Do teaching modalities matter when it comes to student outcomes? Dr. Matt Anderson says yes. He’s making his physics courses more effective with the Learning Glass, an innovative instructional technology that allows faculty to teach complex STEM problems on a see-through glass whiteboard. He’s done a side-by-side study comparing the efficacy of the Learning Glass vs. a document camera.

His recent webinar, Better Student Outcomes with the Learning Glass Project, generated a lot of interesting questions. Dr. Anderson took the time to answer them in this post. Read on for his humor-filled take on the Learning Glass, including accessibility, Mediasite Catch, lighting questions and more.

When putting these videos online, how do you make them accessible?  We often have students here at Drexel University with accessibility needs who take online classes as well as face to face, so this would be an issue for us.

We have been very happy with Mediasite, as it allows the HD videos to be streamed out synchronously, as well as automatically archived.  Students have access to the videos for the full term in an archive, linked through our campus’ learning management system.

Is this also possible with My Mediasite or Mediasite Catch, without the elaborate studio set up?

Yes. The table-top version I was using during our webinar is what I use in the classroom, and this is recorded via Mediasite Catch.

What about your lighting setup?

The lighting setup is rather straightforward. The glass has built-in LEDs for lighting the board itself. The other lights you’ll need are to illuminate the presenter. In the studio we use a four point lighting system: two on the sides of the glass, one above the glass, and one “hairlight” behind the presenter.

At SDSU we have an exciting active Learning Glass classroom that can be found here. The pictures show the lighting design.

Why do you need to connect Learning Glass to a projector?

We use a projector to display the flipped image. But the only reason you need a projector or monitor is if you have a student audience. Obviously, if they are looking straight at the glass, the writing is backwards. The projector shows it flipped. If you have no audience (in that room), you don’t need a projector. You can either record it, or pipe it out online.

Have you had students with a disability attend your classes and has the learning glass has made a difference?

I have had comments from students with dyslexia that they find these recordings very helpful.

During your live sessions do you have an AV person there to help out?  Are you using a video switcher to add in “projections”?

I typically do not use many inserts in my live courses.  For recorded sessions, we have a studio where you can insert images. It is quite possible to set up the studio such that the presenter can flip through the images without assistance.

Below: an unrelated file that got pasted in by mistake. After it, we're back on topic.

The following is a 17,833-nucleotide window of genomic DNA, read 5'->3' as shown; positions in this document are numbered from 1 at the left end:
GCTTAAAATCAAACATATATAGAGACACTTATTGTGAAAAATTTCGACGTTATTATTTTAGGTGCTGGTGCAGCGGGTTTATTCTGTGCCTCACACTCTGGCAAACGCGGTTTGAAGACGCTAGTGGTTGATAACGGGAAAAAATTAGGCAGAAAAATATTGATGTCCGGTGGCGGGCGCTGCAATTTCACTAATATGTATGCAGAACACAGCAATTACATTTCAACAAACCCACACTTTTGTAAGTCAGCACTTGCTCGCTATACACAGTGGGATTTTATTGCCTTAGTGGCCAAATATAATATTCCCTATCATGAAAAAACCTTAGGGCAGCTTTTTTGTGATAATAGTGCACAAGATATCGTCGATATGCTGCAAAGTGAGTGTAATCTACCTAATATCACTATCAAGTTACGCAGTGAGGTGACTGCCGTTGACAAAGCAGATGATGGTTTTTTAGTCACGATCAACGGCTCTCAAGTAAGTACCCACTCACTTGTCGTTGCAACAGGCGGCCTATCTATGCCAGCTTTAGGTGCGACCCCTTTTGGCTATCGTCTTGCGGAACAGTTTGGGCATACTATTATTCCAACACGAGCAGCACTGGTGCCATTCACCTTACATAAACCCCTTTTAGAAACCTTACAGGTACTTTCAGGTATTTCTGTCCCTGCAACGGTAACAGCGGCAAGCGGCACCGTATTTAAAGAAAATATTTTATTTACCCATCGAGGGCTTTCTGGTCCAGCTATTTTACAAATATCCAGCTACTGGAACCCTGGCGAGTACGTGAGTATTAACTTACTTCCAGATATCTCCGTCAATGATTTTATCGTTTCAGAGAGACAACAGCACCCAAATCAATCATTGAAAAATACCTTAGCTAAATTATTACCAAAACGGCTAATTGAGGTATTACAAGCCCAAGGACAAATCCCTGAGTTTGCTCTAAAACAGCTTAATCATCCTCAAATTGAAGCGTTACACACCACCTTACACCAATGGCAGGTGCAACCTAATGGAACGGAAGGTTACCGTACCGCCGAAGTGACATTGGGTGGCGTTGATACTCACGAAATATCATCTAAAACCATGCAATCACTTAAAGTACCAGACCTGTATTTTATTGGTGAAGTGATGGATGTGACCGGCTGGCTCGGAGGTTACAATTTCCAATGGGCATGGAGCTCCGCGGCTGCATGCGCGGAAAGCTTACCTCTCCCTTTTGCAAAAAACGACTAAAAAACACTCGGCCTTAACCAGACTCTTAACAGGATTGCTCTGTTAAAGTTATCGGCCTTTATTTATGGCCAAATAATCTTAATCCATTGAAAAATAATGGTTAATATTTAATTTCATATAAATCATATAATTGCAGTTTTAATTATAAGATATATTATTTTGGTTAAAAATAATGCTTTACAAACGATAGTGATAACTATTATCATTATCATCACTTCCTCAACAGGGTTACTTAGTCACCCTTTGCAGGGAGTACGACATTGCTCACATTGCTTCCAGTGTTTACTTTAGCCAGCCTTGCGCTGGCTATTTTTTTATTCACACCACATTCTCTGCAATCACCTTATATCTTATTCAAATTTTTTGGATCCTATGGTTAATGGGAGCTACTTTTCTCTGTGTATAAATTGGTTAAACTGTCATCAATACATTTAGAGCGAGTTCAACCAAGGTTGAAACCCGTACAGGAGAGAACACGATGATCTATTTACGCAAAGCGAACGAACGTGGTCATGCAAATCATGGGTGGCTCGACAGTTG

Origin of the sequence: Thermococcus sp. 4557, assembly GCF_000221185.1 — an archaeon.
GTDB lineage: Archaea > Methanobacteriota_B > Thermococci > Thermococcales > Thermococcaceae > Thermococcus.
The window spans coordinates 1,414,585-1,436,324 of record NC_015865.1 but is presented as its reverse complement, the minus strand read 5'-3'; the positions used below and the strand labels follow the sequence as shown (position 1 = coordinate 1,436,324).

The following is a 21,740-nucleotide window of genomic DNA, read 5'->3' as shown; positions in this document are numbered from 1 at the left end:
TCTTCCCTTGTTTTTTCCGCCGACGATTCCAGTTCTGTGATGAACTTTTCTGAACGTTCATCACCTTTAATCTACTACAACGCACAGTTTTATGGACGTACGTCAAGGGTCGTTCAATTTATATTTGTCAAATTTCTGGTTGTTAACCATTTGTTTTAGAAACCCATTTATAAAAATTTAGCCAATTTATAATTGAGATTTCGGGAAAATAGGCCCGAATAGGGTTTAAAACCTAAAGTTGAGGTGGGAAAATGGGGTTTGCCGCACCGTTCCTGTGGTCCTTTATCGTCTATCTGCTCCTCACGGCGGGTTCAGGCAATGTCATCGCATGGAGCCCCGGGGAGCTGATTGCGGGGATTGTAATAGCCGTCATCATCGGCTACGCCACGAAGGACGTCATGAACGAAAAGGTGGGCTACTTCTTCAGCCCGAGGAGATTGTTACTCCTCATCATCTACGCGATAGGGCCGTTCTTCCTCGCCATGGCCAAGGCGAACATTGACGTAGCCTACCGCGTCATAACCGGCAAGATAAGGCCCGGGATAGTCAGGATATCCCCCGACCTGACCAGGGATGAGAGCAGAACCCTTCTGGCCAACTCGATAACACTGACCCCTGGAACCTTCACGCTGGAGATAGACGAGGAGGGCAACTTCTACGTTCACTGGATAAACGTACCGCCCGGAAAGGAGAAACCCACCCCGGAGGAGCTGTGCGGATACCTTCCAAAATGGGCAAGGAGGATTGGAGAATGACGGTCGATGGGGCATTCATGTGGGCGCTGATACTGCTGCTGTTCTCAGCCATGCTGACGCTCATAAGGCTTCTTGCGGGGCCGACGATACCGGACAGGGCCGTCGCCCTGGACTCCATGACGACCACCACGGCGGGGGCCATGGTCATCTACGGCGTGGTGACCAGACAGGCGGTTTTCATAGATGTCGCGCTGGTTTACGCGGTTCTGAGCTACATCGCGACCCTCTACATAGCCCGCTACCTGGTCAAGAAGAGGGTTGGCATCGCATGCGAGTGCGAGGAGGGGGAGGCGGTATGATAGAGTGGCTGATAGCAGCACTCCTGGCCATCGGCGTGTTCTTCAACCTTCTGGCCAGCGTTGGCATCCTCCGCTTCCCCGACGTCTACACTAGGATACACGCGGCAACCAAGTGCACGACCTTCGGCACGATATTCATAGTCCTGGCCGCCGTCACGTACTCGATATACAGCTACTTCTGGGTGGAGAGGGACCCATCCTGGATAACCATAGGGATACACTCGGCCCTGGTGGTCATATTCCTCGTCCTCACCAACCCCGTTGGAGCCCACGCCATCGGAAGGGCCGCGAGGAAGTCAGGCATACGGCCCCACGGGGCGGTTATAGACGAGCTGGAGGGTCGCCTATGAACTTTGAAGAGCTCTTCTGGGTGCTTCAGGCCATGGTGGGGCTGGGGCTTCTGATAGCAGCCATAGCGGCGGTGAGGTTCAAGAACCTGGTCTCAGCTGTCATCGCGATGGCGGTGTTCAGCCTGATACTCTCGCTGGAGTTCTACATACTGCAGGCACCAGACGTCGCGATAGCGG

Is there any residue from the markers that stay on the glass?  Do you have to deep clean the glass once in a while?

Yes, there is residue that builds up after a few lectures.  To remove this, we use a foaming glass cleaner and a squeegee.

Do faculty members of all ages use the learning glass? Or is it something that younger faculty gravitate toward?

I used to call myself “young” faculty, but I don’t think I’m allowed to any more.  Yes, faculty of all ages have adopted Learning Glass.  It solely depends on their personality and willingness to try new things.

Does the device record the instructor’s PowerPoint? If yes, how does it work and does it required an external device, like an USB or hard drive?

Recording with the camera only catches whatever is seen through the lens. But pairing this with Mediasite Catch is ideal because it records two screens, the camera and the slide show.

How do you project graphics on the screen in addition to drawing?

There are two options:

1) Insert with a video switcher. The downside is the instructor cannot see the image directly on the glass, they need to look at a confidence monitor.

2) Another option we’ve developed is a frosted glass attachment. Projecting onto this, the lecturer can see the image directly on the glass, and still annotate it. But if they stand behind this frosted glass, they are obscured.

Would you say both face to face and online classes enjoy this the same? Or do online like it more? Less?

Good question. I would say both online and face to face classes enjoy it immensely. It is something they’ve never seen before, and they really appreciate being able to see the professor’s face. Survey results have been very compelling.

Thanks for participating in the webinar!  And if you have any more questions, feel free to email me or visit our Learning Glass page:


Matt Anderson